The application generator 116 also includes a code generator 218. The code generator 218 generates the form emulator application 118 using the parsed form 208 and the identified components 210. In certain implementations, the code generator 218 uses a code framework 220 in addition to the form components 210. The code framework 220 can contain a basic structure of the form emulator application 118 common to form emulation applications. For example, the code framework 220 can be a java class with defined methods and variables that are common to form emulator applications. The code framework 220 can provide functions, for example, access to a Personal Information Manager (PIM) database or Record Store within the remote device 102 containing contact information or other information that may be used by a form emulator application. For example, a Record Store may be an information storage device used by the remote device 102. In certain implementations, the PIM uses the Record Store to store contact information.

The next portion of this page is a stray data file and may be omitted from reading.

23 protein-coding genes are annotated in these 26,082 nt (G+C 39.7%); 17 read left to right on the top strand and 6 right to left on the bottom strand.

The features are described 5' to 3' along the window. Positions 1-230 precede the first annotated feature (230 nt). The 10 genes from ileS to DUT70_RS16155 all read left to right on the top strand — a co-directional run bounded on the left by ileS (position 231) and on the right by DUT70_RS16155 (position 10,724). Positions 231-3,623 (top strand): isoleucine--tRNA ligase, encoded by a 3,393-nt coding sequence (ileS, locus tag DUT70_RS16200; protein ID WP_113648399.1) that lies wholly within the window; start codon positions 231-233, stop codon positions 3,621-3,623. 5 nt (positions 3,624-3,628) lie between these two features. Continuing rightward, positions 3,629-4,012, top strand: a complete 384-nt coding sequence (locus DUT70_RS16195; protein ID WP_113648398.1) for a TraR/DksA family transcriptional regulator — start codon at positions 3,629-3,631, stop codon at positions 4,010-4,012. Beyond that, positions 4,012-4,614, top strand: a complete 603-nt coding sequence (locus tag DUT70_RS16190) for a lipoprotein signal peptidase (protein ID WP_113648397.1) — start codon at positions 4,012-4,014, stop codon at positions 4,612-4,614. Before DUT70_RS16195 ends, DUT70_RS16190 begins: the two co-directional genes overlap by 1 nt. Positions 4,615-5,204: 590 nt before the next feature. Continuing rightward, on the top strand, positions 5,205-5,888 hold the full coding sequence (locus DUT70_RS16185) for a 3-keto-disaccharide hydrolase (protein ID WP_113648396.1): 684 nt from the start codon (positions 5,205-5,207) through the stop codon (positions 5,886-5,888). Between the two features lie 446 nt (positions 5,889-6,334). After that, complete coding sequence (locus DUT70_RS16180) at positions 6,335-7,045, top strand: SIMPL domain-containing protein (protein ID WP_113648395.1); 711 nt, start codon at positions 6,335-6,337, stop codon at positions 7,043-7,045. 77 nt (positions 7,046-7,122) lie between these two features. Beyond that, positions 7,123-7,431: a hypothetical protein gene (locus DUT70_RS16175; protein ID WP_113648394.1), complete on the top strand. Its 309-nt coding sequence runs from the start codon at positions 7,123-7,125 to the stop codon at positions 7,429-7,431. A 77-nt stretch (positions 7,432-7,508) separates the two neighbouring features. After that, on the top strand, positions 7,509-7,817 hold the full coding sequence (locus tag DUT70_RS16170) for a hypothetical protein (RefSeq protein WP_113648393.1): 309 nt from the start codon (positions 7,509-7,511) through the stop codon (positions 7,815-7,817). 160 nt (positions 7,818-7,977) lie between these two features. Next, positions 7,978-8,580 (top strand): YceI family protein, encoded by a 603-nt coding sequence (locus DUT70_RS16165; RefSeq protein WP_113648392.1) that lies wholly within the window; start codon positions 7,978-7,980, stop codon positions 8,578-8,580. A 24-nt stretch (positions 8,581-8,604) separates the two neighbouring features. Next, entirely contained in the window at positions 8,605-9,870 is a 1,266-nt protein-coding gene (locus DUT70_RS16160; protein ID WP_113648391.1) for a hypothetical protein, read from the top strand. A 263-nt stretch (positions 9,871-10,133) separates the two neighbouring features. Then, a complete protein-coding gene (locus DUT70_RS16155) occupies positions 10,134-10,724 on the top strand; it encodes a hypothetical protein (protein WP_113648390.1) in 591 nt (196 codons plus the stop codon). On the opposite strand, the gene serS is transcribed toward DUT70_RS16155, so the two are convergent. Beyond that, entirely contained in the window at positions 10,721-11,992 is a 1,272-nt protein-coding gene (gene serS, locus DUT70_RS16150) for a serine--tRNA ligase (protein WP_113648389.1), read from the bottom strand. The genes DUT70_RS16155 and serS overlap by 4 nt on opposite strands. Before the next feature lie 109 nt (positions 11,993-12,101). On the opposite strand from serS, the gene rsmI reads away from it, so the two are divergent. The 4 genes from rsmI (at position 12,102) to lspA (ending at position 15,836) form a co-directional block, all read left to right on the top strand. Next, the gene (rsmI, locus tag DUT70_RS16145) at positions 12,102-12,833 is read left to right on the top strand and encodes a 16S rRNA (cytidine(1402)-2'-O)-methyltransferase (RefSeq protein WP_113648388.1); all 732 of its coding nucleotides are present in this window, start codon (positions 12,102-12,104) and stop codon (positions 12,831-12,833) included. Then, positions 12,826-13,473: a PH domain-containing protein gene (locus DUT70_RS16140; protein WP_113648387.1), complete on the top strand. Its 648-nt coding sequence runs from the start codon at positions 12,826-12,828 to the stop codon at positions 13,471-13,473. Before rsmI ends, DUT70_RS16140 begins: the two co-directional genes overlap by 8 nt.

The form components 210 may indicate customizations to be made to the basic structure contained in the code framework 220. For example, if the code framework 220 is a java class, the class can be extended in a child class to include additional or customized methods and variables based on the particular form components 210. In certain implementations, the code framework 220 provides for the inclusion of more than one interactive electronic form in the form emulator application 118.

In certain implementations, one or more of the operations of the parser 206 and the code generator 218 are performed by plug-ins to an application, such as Eclipse Forms plug-ins available from the Eclipse Foundation, Inc. of Ottawa, Canada. In certain implementations, the operations for creating the form emulator application 118 may be performed by a wizard interface that guides a user through the steps of the process.